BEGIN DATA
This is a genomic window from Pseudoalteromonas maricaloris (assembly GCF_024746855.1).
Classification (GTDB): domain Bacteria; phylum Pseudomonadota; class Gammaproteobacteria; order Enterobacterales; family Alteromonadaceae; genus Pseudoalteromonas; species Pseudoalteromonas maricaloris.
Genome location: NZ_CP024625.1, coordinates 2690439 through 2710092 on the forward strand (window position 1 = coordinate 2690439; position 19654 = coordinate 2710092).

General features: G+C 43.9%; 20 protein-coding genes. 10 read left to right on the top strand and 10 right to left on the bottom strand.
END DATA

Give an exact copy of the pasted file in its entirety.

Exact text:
This is a genomic window from Pseudoalteromonas maricaloris (assembly GCF_024746855.1).
Classification (GTDB): domain Bacteria; phylum Pseudomonadota; class Gammaproteobacteria; order Enterobacterales; family Alteromonadaceae; genus Pseudoalteromonas; species Pseudoalteromonas maricaloris.
Genome location: NZ_CP024625.1, coordinates 2690439 through 2710092 on the forward strand (window position 1 = coordinate 2690439; position 19654 = coordinate 2710092).

General features: G+C 43.9%; 20 protein-coding genes. 10 read left to right on the top strand and 10 right to left on the bottom strand.